Our adventures have taken us to ghost towns, caves, mountain tops, waterfalls and more out of the way places than we can recall. It’s been a hoot. We’ve geocached in 38 states and have a plan in place to finish all 50 by the end of
2012 2013 2014 2015 2016 2017 (or thereabouts).
You never know what you might find here. We love forts, battlefields, ghost towns, one of a kind diners, cheeseburgers, skin-on French fries, anything to do with National Parks and anything else that’s off the beaten path. The tougher, longer, higher, creepier or more calorie-laden it is, the better we like it. Of course, we do normal stuff, too. We’ll mix things up to keep it interesting.
Mission accomplished safe and sound. No humans were injured in the production of this blog.
This is an open blog for families, adventurers, explorers, vagabonds and anybody else who might share our passions. There’s no arm chair traveling here. We’ve been to all the places we blog about and most of the pictures are ours.
See you in the blogosphere. …Boris and Natasha
January 19, 2014
Arizona, education, exploring, geocaching, history, military, munzees, museums, off_the_beaten_path, wars
Arizona museums, Cold War, geocaches, Green Valley AZ, ICBM, military history, munzees, off_the_beaten_path, Titan Missile Museum
NOTE TO READERS: In keeping with our philosophy of lifelong learning, we are now on Twitter as @cachemaniacs. If you’re interested, there’s a Twitter follow button over on the sidebar or you can just click the link above.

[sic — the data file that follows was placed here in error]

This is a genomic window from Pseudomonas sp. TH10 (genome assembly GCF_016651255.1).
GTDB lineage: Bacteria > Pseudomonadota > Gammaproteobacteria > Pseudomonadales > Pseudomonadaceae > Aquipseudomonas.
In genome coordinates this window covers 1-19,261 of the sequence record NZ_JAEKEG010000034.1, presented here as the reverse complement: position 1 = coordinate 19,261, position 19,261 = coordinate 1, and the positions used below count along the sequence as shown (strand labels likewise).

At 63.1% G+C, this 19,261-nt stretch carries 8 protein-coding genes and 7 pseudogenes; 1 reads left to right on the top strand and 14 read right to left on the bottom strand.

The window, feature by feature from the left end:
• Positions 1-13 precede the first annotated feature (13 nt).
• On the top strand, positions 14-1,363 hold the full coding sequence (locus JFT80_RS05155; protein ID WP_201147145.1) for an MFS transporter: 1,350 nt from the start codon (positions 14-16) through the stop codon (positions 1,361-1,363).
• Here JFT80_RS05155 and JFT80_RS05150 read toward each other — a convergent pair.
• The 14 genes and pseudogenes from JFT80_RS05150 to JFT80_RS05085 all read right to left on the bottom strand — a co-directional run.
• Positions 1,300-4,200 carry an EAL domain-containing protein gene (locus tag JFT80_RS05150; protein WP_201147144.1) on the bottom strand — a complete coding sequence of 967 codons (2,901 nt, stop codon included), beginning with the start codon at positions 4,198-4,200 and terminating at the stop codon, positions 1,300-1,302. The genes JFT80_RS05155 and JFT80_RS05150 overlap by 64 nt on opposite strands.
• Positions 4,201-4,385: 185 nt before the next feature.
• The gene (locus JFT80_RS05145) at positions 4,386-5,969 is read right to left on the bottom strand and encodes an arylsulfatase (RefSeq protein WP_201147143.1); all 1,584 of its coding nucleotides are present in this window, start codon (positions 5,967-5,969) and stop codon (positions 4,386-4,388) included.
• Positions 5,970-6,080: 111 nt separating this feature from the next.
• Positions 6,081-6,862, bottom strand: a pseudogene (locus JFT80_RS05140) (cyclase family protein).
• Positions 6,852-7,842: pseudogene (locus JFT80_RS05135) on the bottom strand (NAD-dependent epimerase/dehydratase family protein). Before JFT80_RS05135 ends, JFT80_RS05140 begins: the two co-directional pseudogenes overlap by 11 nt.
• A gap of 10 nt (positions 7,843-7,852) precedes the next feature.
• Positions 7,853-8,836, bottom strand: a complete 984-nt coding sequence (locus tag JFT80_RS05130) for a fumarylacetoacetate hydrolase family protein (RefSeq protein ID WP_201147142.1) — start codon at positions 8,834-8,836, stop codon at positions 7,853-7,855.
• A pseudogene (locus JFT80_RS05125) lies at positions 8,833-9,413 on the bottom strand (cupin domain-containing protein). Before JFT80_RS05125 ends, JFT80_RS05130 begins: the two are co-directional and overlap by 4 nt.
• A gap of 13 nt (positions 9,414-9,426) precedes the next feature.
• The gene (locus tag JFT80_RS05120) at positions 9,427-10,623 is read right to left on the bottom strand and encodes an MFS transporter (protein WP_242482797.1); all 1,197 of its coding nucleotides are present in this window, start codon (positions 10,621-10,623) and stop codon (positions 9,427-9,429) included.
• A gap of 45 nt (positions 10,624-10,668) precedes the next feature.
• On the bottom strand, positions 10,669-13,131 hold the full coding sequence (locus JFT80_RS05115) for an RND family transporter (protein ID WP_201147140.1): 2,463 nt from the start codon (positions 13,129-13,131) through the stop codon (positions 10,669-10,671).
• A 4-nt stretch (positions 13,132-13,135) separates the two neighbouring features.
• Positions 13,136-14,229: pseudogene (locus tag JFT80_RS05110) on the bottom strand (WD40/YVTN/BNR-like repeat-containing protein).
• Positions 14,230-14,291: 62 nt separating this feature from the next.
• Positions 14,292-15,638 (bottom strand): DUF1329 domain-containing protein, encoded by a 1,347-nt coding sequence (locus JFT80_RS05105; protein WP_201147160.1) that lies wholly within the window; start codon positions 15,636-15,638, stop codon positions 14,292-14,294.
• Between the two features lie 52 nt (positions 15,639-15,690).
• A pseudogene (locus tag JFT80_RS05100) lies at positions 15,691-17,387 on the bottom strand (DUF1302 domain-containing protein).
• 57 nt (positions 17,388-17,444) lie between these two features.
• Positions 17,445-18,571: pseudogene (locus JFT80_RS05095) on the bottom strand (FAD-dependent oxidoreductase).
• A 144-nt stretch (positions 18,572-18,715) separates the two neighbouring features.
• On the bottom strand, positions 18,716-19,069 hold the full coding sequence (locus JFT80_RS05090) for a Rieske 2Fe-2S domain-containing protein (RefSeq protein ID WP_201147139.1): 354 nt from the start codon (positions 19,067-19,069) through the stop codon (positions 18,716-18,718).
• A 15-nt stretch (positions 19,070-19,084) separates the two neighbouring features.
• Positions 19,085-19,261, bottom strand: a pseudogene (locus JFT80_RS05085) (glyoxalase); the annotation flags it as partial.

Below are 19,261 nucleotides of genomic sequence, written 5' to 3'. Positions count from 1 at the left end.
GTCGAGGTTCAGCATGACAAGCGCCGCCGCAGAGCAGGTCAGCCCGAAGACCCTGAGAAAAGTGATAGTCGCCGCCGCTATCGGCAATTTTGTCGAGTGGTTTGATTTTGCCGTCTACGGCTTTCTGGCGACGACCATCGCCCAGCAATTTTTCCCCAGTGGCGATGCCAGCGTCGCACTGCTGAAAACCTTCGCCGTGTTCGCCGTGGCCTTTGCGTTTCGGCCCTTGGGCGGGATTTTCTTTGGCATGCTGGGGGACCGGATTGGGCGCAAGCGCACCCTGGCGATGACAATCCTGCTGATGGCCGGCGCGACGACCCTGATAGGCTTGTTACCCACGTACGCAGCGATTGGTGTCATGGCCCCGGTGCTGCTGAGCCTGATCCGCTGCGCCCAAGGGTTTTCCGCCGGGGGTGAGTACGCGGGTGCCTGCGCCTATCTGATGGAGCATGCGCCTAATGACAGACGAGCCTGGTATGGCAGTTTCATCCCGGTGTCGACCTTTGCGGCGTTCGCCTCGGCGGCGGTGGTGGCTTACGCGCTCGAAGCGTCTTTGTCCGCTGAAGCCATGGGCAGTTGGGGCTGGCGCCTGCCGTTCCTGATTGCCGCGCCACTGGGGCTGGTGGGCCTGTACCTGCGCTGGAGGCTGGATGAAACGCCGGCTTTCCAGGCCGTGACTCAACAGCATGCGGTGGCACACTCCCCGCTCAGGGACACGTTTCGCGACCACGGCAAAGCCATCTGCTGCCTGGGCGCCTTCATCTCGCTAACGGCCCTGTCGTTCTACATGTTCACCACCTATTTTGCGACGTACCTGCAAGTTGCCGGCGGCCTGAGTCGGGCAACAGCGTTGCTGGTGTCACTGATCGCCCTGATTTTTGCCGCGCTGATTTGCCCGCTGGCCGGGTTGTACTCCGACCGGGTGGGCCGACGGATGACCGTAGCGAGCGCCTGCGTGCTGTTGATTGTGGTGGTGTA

“Anybody who isn’t wearing two million sunblock is going to have a real bad day.”
……Sarah Connor, Terminator 2
This R2D2-looking thing is a re-entry vehicle (RV) for a Titan II ICBM. It carried a single Mark-53 nine megaton nuclear warhead. That’s over 400 times more powerful than either of the WW II atomic bombs dropped on Japan. The Titan II would have carried this payload over 6,000 miles in roughly 30 minutes after a launch sequence that lasted 58 seconds. This RV is on display at the Titan Missile Museum in Green Valley, AZ. It is the only museum of its kind, safeguarding and preserving a piece of Cold War history – a complete Titan ICBM launch facility. If you get up to South Dakota, you can check out the Minuteman Missile National Historic Site near Wall, SD.
If you lived in Tucson between the early 1960’s and the late 1980’s, you were surrounded by 18 of these bad boys and the Soviets knew all about them. That means in the event of war, there were probably 40-50 Soviet missiles targeted on Tucson – 2 or 3 warheads for each silo, the same as us.
Fortunately, it never came to that thanks to the deterrent effect of Mutual Assured Destruction (MAD). When the Titans were taken out of service during the Reagan administration, the missiles were reconfigured as launch vehicles for NASA. The launch facilities were gutted except for this one. Launch Facility 571-7 was kept intact and turned into the museum that stands over it today. The 571-7 designation is shorthand for the 7th launch facility of the 571st Strategic Missile Squadron.